Who are we?
Ayaan Hirsi Ali is a Dutch-American feminist filmmaker and political writer. She is author of several books, the latest of which is Heretic: Why Islam Needs a Reformation Now. She is also founder of the AHA Foundation, a former fellow at the American Enterprise Institute, and a former member of the Dutch parliament.
Ali is a vocal critic of Islam whose writings often focus on the religion's subjugation of women. Her work is controversial and has resulted in numerous death threats. In 2004 Ayaan gained international attention following the murder of Theo van Gogh. Van Gogh had directed her short film Submission, a film about the oppression of women under Islam. The assassin left a death threat for her pinned to Van Gogh's chest. This tragic event, and Ayaan’s life leading up to it, are all chronicled in her best-selling book, Infidel.
Question: How do you understand human nature?
Transcript:I believe that there is human nature, and that good . . . what we consider to be good or virtuous, and what we consider to be bad are all in us – in each and every individual. But that as conscious beings, we are able to discern what we consider good and to develop that, and to suppress the bad side in us – the jealousy, the unkindness, the desire to dominate and, you know, kill. All these desires are in us. But the more we become aware of them, the more we are able to control them, to restrain them. And that that is part of reason, _________ with reason. There are more and more people coming up and attacking reason and saying that’s not the case; but I do believe that that’s . . . all of us are born with it. It doesn’t mean to say we are all born reasonable, but the faculty is there.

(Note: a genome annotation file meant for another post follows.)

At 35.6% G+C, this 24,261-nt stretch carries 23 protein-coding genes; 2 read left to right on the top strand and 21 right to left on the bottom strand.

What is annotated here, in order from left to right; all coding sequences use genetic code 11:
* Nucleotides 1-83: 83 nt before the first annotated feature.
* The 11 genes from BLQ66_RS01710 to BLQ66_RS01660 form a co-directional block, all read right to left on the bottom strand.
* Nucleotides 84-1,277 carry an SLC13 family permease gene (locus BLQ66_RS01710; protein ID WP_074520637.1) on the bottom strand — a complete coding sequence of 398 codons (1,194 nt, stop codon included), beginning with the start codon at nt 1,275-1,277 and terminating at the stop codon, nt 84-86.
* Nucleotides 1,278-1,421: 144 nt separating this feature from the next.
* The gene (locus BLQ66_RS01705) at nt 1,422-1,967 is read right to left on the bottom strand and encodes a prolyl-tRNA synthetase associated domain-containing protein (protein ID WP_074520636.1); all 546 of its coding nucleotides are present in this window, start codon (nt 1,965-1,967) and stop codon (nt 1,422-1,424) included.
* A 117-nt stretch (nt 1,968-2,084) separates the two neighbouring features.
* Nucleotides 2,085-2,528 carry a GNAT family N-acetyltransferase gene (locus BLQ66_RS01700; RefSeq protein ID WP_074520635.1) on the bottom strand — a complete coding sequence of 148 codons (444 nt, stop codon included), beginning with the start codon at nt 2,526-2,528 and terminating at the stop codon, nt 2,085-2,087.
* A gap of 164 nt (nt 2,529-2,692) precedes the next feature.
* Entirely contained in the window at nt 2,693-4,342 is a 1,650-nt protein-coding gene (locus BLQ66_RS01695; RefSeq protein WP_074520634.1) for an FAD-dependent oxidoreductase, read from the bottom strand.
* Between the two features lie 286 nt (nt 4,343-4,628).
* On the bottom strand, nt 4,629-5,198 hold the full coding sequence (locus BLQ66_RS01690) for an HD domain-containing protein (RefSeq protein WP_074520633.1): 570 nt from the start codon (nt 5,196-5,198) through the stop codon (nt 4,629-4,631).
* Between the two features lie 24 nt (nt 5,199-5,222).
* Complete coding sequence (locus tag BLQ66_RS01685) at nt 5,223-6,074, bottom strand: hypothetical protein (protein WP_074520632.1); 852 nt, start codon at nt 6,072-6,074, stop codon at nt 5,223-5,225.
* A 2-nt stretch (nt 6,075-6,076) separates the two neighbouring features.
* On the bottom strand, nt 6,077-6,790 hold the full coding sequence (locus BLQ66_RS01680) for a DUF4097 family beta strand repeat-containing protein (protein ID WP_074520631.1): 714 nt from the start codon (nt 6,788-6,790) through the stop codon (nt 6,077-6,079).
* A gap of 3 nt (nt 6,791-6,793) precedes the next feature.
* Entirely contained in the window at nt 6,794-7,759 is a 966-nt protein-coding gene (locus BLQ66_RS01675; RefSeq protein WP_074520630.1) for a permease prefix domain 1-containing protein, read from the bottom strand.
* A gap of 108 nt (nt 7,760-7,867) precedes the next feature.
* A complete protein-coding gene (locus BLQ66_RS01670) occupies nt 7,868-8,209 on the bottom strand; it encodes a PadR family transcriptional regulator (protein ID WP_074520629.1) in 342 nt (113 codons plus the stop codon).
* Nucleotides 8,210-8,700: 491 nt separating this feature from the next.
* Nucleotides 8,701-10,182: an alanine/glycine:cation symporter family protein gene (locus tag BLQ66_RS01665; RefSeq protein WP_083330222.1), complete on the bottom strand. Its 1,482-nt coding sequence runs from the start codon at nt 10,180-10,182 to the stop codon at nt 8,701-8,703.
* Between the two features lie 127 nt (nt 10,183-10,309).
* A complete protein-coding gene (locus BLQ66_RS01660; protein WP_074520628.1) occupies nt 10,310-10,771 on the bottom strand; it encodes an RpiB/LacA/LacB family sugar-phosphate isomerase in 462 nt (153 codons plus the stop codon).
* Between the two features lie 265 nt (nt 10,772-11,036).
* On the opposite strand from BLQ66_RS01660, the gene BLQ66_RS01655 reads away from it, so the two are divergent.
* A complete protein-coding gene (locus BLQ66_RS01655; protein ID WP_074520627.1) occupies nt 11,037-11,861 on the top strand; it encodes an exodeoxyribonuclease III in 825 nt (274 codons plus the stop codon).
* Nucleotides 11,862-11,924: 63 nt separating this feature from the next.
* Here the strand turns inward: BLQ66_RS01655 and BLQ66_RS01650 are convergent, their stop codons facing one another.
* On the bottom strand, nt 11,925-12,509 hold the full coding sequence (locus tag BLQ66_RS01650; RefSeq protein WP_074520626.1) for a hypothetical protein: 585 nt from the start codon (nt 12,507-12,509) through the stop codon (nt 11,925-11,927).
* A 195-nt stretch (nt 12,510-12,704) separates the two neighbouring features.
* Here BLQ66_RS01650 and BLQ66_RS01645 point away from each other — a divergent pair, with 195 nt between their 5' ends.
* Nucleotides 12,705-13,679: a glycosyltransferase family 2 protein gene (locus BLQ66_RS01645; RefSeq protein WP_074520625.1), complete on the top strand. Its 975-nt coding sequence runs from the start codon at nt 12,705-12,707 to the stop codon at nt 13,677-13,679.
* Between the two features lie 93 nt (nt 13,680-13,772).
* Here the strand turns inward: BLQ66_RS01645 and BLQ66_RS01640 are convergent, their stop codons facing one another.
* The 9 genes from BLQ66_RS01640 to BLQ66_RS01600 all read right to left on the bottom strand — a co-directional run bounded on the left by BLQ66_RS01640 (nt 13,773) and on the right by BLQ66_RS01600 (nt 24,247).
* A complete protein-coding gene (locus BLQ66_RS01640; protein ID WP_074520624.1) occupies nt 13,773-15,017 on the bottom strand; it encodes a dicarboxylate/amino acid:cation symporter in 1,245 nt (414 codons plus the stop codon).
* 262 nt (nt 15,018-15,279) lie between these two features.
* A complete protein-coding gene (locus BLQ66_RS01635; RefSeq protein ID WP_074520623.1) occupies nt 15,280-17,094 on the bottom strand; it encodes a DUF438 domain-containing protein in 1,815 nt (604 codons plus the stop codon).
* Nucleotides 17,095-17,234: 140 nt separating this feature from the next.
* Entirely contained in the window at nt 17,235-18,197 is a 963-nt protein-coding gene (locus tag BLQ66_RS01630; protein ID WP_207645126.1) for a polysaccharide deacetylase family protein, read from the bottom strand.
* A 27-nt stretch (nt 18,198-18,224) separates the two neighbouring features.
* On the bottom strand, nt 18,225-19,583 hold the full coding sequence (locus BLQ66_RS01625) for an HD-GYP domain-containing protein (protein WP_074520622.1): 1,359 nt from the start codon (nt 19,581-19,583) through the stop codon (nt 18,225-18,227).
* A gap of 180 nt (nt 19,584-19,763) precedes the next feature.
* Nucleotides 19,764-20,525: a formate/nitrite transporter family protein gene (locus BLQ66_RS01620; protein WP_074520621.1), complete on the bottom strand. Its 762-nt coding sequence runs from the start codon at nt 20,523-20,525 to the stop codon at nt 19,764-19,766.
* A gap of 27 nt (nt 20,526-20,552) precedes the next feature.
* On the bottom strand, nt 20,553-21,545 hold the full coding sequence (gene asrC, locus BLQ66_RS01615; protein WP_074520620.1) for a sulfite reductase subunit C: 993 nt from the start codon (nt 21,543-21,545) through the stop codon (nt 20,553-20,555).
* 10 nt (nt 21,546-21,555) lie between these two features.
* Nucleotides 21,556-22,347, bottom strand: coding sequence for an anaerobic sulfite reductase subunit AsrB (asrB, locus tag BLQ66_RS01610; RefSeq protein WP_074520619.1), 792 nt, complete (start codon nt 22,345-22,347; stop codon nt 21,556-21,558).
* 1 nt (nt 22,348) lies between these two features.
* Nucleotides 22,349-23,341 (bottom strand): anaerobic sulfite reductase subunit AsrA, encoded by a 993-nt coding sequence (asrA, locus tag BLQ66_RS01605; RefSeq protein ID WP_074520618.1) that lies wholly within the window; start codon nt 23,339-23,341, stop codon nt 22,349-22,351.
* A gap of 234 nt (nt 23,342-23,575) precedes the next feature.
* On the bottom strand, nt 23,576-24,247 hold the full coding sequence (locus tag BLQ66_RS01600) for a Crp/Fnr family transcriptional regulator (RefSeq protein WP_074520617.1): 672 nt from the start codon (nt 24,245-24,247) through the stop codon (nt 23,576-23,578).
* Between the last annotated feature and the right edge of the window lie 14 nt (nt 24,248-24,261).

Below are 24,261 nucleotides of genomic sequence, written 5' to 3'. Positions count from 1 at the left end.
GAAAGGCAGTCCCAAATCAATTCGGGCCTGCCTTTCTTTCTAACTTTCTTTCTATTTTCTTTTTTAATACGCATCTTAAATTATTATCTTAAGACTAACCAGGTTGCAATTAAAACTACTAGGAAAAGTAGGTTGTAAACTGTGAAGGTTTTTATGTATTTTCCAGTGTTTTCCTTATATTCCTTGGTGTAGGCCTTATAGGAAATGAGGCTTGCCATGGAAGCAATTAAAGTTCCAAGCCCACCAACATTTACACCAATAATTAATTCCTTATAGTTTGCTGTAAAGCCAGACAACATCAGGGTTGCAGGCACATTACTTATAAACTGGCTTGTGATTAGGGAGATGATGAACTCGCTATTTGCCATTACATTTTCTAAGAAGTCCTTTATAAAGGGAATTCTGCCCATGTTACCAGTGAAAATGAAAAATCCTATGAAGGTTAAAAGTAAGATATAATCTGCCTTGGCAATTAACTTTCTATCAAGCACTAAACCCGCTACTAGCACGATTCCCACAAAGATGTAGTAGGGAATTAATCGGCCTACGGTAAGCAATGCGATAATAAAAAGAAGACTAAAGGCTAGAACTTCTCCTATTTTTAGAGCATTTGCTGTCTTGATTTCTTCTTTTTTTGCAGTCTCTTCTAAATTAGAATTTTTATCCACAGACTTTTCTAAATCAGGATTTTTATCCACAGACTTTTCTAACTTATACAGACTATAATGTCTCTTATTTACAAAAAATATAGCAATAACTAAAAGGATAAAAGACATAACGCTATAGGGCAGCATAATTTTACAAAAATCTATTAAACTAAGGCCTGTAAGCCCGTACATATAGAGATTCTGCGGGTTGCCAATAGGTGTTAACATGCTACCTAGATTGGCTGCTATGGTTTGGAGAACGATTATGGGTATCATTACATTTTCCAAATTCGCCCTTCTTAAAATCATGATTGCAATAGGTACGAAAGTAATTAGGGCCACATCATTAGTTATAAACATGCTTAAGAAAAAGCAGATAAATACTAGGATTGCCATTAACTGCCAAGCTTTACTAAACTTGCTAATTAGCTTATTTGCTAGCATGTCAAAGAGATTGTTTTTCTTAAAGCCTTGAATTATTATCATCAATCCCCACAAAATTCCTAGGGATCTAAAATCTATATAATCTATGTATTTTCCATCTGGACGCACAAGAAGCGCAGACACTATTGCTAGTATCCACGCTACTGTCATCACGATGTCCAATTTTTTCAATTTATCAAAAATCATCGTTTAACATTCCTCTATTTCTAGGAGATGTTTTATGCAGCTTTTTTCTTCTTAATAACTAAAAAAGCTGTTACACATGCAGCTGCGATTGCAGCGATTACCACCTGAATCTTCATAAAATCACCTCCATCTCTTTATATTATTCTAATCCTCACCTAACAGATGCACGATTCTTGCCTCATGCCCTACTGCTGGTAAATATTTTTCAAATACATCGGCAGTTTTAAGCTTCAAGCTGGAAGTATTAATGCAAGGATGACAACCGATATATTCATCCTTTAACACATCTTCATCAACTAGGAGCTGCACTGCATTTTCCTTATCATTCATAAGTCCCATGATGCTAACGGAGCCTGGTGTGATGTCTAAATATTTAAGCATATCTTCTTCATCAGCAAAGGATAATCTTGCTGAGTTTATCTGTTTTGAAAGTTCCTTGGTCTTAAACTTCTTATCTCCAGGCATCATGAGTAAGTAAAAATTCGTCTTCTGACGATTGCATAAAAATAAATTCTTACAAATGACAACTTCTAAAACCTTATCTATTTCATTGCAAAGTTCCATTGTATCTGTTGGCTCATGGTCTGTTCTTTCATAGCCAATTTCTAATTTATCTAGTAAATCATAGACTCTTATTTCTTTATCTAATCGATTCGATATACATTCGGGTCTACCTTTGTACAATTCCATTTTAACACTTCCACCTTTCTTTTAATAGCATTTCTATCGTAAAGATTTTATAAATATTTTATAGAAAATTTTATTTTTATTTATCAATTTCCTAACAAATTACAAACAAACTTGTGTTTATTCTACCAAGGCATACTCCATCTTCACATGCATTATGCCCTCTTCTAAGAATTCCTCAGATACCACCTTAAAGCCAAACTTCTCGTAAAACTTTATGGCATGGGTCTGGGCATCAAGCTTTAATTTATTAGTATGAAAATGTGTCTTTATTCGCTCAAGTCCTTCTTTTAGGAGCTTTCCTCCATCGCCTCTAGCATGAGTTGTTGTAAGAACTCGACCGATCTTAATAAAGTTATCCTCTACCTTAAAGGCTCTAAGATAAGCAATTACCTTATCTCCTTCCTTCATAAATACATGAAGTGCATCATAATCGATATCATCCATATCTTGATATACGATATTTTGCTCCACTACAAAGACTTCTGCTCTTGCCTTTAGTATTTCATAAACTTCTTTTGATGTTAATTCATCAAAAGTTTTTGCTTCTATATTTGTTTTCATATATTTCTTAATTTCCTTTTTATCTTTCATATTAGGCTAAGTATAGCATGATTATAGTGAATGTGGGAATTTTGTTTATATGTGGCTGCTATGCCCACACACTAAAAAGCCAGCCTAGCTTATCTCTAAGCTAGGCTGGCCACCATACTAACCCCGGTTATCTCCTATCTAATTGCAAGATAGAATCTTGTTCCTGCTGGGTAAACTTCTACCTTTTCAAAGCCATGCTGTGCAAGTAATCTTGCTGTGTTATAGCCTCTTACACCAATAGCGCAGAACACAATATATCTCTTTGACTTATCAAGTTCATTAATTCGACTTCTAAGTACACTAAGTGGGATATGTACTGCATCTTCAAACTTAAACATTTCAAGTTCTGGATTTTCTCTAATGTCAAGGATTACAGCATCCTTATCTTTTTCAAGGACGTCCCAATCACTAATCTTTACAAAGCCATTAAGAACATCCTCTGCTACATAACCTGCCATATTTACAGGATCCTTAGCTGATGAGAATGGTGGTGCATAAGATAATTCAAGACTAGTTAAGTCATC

Ayaan Hirsi Ali answers the question, "Who are we?"
Giving our solar system a "slap in the face."
- A stream of galactic debris is hurtling at us, pulling dark matter along with it
- It's traveling so quickly it's been described as a hurricane of dark matter
- Scientists are excited to set their particle detectors at the onslffaught
Once again, our circadian rhythm points the way.
- Seven individuals were locked inside a windowless, internetless room for 37 days.
- While at rest, they burned 130 more calories at 5 p.m. than at 5 a.m.
- Morning time again shown not to be the best time to eat.
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